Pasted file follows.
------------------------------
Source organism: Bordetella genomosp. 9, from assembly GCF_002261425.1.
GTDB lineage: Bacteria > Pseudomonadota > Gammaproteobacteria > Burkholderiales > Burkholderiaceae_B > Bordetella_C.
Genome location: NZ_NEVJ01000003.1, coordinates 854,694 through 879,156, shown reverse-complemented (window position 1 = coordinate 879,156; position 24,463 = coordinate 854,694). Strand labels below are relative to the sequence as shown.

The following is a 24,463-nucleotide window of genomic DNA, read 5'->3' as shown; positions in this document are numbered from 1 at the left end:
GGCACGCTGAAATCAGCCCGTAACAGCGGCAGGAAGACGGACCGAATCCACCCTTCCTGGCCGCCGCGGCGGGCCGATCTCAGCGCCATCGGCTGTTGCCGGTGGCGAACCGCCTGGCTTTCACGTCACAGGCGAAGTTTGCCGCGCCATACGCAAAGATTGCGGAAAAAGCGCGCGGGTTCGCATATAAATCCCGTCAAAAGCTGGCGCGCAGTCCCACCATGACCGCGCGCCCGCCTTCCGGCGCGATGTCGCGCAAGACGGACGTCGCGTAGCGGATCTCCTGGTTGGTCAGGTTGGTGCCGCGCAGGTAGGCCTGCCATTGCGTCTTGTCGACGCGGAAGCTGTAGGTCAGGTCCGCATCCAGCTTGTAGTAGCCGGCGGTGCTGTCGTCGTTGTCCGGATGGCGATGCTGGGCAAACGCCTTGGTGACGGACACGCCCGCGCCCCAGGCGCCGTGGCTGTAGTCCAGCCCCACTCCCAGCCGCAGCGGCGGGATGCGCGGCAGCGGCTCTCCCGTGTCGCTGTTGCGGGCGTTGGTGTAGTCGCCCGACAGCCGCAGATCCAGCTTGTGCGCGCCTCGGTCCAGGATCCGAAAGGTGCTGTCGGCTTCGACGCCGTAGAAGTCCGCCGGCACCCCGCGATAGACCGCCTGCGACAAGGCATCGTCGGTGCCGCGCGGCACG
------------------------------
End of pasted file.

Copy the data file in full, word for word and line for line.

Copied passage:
Source organism: Bordetella genomosp. 9, from assembly GCF_002261425.1.
GTDB lineage: Bacteria > Pseudomonadota > Gammaproteobacteria > Burkholderiales > Burkholderiaceae_B > Bordetella_C.
Genome location: NZ_NEVJ01000003.1, coordinates 854,694 through 879,156, shown reverse-complemented (window position 1 = coordinate 879,156; position 24,463 = coordinate 854,694). Strand labels below are relative to the sequence as shown.

The following is a 24,463-nucleotide window of genomic DNA, read 5'->3' as shown; positions in this document are numbered from 1 at the left end:
GGCACGCTGAAATCAGCCCGTAACAGCGGCAGGAAGACGGACCGAATCCACCCTTCCTGGCCGCCGCGGCGGGCCGATCTCAGCGCCATCGGCTGTTGCCGGTGGCGAACCGCCTGGCTTTCACGTCACAGGCGAAGTTTGCCGCGCCATACGCAAAGATTGCGGAAAAAGCGCGCGGGTTCGCATATAAATCCCGTCAAAAGCTGGCGCGCAGTCCCACCATGACCGCGCGCCCGCCTTCCGGCGCGATGTCGCGCAAGACGGACGTCGCGTAGCGGATCTCCTGGTTGGTCAGGTTGGTGCCGCGCAGGTAGGCCTGCCATTGCGTCTTGTCGACGCGGAAGCTGTAGGTCAGGTCCGCATCCAGCTTGTAGTAGCCGGCGGTGCTGTCGTCGTTGTCCGGATGGCGATGCTGGGCAAACGCCTTGGTGACGGACACGCCCGCGCCCCAGGCGCCGTGGCTGTAGTCCAGCCCCACTCCCAGCCGCAGCGGCGGGATGCGCGGCAGCGGCTCTCCCGTGTCGCTGTTGCGGGCGTTGGTGTAGTCGCCCGACAGCCGCAGATCCAGCTTGTGCGCGCCTCGGTCCAGGATCCGAAAGGTGCTGTCGGCTTCGACGCCGTAGAAGTCCGCCGGCACCCCGCGATAGACCGCCTGCGACAAGGCATCGTCGGTGCCGCGCGGCACG